#OMG! Africans want ICANN insiders on Independent Review Panels (IRPs)
Africans represented by African Union Commission at ICANN has come again to show disregard to the importance of following set structures.
The issue at the center of the .Africa domain debate is not so much in the timing of the accountability procedures applied, but time and again it has been shown to be much on the impatience of the competing party that comprises Africa Union/ ZACR who appear to want a short circuited solution and outcome that could expedite the procedures that emanated from the rushed signing of the contract that resulted in the IRP panel ordering ICANN to cease all processes of .Africa until the case had been determined in mid-July 2015.
The .Africa IRP Panel, while giving an Injunction it requested in its IRP Proceedings ruled : “After having carefully read DCA Trust’s written submissions and the responses filed by ICANN, and after listening to the parties’ respective oral presentations made by telephone on 5 May 2014, for reasons set forth below, the panel is unanimously of the view that a stay ruling in the form described below is in order in this proceeding and that ICANN must immediately refrain from any further processing of any application for .africa until this Panel has heard the merits of DCA’s Trust Notice of Independent Review Process and issued its final decision regarding the same.”
The Independent Review Panel (“IRP”) is a proceeding provided for in Article IV, Section 3 of the ICANN Bylaws, by which any person materially affected by a decision or action of the ICANN Board may request that the action be reviewed by an independent third party for consistency with the ICANN Bylaws and/or Articles of Incorporation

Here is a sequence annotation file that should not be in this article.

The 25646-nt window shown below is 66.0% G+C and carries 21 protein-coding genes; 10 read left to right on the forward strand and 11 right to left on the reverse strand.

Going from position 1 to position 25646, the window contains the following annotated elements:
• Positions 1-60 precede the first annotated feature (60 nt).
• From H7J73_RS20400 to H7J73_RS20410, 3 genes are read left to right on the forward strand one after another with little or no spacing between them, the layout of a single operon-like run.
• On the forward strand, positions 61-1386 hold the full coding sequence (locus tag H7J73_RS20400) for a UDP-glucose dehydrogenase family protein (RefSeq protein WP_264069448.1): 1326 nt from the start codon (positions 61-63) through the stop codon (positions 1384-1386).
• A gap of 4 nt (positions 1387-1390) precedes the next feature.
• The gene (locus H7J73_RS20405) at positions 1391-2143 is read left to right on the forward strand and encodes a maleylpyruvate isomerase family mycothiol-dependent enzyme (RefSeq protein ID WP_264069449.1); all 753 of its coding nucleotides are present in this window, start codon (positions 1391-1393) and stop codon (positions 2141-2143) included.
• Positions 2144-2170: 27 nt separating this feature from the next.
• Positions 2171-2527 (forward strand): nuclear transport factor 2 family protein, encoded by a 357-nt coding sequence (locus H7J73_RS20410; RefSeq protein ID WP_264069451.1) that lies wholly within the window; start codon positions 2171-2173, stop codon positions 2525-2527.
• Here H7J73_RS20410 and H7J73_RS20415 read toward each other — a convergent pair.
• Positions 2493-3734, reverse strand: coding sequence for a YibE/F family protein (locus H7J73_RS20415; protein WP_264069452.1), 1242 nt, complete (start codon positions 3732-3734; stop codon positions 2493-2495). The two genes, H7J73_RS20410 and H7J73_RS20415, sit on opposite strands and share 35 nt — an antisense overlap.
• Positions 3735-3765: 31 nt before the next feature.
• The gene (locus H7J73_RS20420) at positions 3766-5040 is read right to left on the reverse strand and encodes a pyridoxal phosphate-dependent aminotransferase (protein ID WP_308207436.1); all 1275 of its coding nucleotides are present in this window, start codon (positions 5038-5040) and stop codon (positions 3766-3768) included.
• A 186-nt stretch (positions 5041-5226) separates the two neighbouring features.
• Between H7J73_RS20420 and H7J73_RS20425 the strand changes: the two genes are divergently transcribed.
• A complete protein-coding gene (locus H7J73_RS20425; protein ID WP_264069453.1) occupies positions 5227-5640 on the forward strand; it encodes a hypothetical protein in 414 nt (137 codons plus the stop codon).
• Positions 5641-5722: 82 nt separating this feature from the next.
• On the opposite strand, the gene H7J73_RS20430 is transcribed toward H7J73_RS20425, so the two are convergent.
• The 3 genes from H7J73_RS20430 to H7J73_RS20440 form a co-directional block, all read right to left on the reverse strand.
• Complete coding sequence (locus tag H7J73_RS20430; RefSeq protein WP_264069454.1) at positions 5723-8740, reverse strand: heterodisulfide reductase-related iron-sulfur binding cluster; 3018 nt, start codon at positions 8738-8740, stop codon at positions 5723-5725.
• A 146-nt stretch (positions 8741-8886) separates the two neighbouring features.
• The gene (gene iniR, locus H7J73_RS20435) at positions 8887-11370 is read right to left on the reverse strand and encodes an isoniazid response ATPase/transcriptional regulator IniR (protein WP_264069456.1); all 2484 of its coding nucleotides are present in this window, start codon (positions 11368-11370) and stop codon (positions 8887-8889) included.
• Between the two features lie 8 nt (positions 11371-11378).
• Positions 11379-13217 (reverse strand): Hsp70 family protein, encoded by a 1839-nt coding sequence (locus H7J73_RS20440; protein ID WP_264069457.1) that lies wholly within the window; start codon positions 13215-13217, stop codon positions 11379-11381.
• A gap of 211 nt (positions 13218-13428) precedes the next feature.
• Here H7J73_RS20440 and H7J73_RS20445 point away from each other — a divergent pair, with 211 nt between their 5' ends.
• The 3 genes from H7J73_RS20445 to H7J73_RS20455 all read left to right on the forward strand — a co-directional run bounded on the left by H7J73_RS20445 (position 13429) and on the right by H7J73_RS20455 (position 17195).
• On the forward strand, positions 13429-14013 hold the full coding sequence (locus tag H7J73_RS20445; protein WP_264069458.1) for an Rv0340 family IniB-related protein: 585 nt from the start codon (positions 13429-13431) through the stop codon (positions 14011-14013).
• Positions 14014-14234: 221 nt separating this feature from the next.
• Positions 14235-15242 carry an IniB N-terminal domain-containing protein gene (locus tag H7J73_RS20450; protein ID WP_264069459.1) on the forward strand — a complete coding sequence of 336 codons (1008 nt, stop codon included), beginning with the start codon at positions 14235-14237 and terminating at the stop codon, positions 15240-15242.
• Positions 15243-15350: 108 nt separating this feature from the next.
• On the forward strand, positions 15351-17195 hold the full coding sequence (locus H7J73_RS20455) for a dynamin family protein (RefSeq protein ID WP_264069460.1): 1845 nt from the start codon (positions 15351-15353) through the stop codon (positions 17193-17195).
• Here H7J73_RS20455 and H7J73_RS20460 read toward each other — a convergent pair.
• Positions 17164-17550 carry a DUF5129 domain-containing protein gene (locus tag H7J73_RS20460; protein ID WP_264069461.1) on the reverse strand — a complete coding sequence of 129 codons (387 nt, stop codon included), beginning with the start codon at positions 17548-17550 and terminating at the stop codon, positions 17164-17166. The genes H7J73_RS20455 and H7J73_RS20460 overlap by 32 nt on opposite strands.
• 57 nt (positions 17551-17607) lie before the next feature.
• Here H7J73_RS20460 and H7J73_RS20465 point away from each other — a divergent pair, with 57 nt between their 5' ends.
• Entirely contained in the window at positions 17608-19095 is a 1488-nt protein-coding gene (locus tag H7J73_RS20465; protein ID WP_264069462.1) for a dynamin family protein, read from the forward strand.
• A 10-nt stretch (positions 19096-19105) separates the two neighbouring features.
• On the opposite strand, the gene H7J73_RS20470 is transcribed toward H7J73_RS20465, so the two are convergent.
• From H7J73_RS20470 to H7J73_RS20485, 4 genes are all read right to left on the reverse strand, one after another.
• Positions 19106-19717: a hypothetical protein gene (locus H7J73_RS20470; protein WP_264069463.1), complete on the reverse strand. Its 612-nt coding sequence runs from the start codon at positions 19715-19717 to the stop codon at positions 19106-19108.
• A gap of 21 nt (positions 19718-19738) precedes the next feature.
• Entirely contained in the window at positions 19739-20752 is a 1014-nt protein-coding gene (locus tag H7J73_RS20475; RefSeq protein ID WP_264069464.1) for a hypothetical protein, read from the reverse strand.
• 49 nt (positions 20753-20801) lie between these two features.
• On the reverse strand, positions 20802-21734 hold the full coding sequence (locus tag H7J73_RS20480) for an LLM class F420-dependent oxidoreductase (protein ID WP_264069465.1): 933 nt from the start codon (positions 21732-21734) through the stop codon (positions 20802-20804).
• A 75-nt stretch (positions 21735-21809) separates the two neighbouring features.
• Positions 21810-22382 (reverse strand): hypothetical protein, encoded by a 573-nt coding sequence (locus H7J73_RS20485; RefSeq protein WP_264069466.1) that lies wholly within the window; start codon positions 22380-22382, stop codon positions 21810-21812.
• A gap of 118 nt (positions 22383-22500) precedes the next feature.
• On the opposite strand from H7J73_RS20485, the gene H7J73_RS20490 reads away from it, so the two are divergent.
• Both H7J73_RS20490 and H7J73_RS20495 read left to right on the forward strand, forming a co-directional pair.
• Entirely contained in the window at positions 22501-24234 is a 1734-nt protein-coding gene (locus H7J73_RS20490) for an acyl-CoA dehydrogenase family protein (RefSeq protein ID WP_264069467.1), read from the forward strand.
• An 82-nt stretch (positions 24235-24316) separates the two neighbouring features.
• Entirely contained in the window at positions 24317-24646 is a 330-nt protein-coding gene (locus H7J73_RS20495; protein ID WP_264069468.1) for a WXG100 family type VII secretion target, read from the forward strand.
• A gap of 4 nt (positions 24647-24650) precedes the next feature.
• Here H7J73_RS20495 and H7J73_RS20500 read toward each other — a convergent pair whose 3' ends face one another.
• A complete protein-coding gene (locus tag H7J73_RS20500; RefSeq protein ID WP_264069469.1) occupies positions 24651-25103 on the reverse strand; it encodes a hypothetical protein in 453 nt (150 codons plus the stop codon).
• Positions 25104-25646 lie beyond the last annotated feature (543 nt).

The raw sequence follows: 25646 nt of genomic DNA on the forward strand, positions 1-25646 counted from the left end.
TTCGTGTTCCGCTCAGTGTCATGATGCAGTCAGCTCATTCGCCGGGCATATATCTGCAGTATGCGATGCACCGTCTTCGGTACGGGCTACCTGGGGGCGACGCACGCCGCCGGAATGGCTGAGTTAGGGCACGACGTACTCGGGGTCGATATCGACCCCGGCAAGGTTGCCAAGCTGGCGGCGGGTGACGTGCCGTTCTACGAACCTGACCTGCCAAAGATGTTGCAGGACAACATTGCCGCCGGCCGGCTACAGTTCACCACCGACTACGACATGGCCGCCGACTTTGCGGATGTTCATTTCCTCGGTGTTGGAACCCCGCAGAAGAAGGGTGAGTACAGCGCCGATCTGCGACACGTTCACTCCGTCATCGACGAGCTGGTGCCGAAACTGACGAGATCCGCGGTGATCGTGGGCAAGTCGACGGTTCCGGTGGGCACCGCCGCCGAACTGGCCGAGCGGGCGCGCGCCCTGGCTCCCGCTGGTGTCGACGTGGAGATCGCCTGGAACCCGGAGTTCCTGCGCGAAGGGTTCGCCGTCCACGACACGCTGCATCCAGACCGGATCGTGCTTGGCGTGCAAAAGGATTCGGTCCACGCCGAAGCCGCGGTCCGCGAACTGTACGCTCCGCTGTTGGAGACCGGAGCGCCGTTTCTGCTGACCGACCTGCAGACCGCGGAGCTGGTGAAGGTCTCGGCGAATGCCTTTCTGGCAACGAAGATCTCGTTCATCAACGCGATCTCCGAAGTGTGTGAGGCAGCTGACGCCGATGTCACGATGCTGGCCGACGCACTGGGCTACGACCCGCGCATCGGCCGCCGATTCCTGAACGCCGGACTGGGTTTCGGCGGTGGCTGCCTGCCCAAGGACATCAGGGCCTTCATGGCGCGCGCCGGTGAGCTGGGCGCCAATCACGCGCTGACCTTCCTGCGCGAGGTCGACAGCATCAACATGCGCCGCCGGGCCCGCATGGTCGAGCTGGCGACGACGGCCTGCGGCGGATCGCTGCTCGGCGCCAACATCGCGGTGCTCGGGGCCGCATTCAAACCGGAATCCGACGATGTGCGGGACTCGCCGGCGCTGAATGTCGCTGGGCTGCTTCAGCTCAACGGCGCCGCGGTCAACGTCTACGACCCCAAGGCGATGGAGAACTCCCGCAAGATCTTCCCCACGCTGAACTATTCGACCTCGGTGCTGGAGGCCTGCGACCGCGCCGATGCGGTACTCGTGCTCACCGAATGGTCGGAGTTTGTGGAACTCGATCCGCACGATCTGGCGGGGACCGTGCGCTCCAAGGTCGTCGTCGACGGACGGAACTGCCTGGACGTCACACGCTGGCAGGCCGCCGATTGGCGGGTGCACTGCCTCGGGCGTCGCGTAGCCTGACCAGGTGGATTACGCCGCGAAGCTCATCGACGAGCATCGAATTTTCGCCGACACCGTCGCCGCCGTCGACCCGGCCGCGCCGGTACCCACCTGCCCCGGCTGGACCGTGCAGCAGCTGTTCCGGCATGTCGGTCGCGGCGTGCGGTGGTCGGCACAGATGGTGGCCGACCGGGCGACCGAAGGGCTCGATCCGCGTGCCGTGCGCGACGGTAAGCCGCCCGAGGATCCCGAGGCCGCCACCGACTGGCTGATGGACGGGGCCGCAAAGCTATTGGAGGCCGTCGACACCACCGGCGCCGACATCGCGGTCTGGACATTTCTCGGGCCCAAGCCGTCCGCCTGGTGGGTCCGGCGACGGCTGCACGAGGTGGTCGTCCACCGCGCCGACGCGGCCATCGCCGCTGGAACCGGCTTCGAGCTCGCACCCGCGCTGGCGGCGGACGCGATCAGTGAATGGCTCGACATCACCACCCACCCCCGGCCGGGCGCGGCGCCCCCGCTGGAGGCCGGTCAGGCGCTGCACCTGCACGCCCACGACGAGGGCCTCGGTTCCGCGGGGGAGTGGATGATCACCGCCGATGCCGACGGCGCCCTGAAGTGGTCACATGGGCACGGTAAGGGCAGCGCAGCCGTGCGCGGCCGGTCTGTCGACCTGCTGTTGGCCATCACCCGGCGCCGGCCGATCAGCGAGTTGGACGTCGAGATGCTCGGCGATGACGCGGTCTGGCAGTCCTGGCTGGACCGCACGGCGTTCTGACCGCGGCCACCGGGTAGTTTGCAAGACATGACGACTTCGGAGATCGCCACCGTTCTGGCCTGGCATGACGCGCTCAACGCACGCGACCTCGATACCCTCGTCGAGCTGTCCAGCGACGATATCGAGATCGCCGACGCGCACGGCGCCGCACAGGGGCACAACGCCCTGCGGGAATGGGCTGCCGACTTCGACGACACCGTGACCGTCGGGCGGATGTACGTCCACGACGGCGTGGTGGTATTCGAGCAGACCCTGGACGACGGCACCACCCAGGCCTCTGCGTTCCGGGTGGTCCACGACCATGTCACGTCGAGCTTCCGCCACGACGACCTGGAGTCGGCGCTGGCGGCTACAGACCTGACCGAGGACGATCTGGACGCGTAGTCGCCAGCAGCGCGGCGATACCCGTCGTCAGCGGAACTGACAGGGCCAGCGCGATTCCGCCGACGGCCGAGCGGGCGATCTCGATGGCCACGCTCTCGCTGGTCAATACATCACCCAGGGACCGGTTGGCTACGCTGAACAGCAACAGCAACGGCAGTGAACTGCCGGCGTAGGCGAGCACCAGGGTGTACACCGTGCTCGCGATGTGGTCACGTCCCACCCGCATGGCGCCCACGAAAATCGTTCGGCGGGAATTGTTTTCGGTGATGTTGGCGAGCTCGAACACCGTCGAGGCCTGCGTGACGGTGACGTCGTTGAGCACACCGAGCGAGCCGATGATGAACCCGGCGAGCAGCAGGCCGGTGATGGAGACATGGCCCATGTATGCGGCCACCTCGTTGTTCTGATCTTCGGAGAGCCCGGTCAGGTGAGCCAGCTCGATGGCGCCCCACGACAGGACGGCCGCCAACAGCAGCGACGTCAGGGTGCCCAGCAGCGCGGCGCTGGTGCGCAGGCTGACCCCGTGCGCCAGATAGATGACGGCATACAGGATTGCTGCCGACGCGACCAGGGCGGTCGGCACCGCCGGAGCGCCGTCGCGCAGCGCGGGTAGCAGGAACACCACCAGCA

The history of trying to short circuiting the system by the delegation represented by AUC and ZACR dates back to the London ICANN meeting where a member of the ICANN Government Advisory Committee fell short of threatening saying
“ But I think it is time for me to express also the African and African Union Commission’s frustration with regard to the domain name .AFRICA. And then we get into this process which we haven’t understood yet and would love to understand. But what I would like to see here is the accreditation of .AFRICA was based on a decision of the board following a recommendation from the GAC” and further that “The issue of .AFRICA is making Africans so frustrated that at any point of time any decision for the future that would be taken or anything else could be ‐‐ could not get the African support.
Another member Alice Munyua representing the African Union Commission also made a public statement and recommendations to the Cross Community Working Group (CCWG) on Enhancing ICANN Accountability stating:
“There is a need to avoid legitimate public policy, commercial and technical objectives, for example from new gTLD applicants in underserved regions, being frustrated by lengthy procedural delays through no fault of those trying to achieve them”.
This voices have been ably rekindled time and again during all ICANN meetings, especially at the GAC led committee meetings where members have been known to ask about the status. In the just ended ICANN 53 in Buenos Aires, Alice Munyua again warned of shortcomings of the IRP processes when making these processes a core ICANN accountability mechanism after the IANA transition.
Her comment that “We need to have a panel that does understand not only the ICANN processes and mechanisms and policies, but also can contextualize everything with regard to the area,” seems harmless but in actual sense will be counteractive to the meaning of an independent panel. The understanding of internet governance and internet development must not always be equated to being an ICANN insider.